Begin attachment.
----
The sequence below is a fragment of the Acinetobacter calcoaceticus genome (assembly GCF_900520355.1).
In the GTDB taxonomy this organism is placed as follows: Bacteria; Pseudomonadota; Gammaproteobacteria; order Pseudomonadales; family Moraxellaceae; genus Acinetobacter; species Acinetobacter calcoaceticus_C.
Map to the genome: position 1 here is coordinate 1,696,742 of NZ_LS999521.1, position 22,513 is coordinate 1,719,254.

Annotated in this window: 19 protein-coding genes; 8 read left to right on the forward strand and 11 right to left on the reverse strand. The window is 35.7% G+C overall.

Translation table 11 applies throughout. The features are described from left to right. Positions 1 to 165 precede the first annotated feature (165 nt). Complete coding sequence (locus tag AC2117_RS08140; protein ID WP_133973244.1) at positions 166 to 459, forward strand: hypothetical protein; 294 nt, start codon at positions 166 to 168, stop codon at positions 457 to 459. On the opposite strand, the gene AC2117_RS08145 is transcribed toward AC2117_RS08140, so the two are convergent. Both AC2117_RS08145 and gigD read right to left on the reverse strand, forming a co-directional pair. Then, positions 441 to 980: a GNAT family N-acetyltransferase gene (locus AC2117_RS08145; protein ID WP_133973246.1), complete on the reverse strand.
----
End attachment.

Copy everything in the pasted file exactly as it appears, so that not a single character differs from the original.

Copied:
The sequence below is a fragment of the Acinetobacter calcoaceticus genome (assembly GCF_900520355.1).
In the GTDB taxonomy this organism is placed as follows: Bacteria; Pseudomonadota; Gammaproteobacteria; order Pseudomonadales; family Moraxellaceae; genus Acinetobacter; species Acinetobacter calcoaceticus_C.
Map to the genome: position 1 here is coordinate 1,696,742 of NZ_LS999521.1, position 22,513 is coordinate 1,719,254.

Annotated in this window: 19 protein-coding genes; 8 read left to right on the forward strand and 11 right to left on the reverse strand. The window is 35.7% G+C overall.

Translation table 11 applies throughout. The features are described from left to right. Positions 1 to 165 precede the first annotated feature (165 nt). Complete coding sequence (locus tag AC2117_RS08140; protein ID WP_133973244.1) at positions 166 to 459, forward strand: hypothetical protein; 294 nt, start codon at positions 166 to 168, stop codon at positions 457 to 459. On the opposite strand, the gene AC2117_RS08145 is transcribed toward AC2117_RS08140, so the two are convergent. Both AC2117_RS08145 and gigD read right to left on the reverse strand, forming a co-directional pair. Then, positions 441 to 980: a GNAT family N-acetyltransferase gene (locus AC2117_RS08145; protein ID WP_133973246.1), complete on the reverse strand.